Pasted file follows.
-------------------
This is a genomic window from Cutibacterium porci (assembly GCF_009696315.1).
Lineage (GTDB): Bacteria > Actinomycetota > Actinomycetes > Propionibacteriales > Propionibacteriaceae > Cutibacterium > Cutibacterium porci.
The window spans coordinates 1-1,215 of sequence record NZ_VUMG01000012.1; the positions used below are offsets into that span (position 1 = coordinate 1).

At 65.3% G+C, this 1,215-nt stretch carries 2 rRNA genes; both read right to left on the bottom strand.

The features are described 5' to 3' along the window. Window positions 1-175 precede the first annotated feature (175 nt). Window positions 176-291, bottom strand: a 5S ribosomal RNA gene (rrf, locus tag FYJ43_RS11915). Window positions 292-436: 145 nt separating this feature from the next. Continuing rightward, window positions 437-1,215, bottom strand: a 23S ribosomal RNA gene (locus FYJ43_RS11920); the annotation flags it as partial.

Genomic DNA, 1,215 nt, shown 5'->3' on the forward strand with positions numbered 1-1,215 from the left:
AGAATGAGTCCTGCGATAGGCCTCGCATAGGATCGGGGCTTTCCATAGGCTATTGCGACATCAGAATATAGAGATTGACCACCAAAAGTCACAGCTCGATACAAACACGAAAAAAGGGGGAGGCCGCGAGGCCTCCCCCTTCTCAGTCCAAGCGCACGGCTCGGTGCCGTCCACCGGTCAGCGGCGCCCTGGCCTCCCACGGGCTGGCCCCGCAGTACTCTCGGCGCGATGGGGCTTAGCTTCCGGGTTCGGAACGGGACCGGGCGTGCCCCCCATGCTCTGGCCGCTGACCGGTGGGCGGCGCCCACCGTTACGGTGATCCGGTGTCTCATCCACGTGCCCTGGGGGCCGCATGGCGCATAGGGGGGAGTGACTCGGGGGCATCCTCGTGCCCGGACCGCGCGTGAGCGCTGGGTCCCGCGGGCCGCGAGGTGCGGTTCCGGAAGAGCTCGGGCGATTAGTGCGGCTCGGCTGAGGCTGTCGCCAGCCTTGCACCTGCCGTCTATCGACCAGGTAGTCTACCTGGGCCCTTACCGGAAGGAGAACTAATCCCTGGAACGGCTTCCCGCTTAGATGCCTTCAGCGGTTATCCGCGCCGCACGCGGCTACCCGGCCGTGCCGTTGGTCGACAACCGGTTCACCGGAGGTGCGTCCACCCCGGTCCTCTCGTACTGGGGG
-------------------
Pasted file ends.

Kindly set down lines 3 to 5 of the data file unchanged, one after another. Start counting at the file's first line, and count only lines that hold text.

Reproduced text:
The window spans coordinates 1-1,215 of sequence record NZ_VUMG01000012.1; the positions used below are offsets into that span (position 1 = coordinate 1).

At 65.3% G+C, this 1,215-nt stretch carries 2 rRNA genes; both read right to left on the bottom strand.

The features are described 5' to 3' along the window. Window positions 1-175 precede the first annotated feature (175 nt). Window positions 176-291, bottom strand: a 5S ribosomal RNA gene (rrf, locus tag FYJ43_RS11915). Window positions 292-436: 145 nt separating this feature from the next. Continuing rightward, window positions 437-1,215, bottom strand: a 23S ribosomal RNA gene (locus FYJ43_RS11920); the annotation flags it as partial.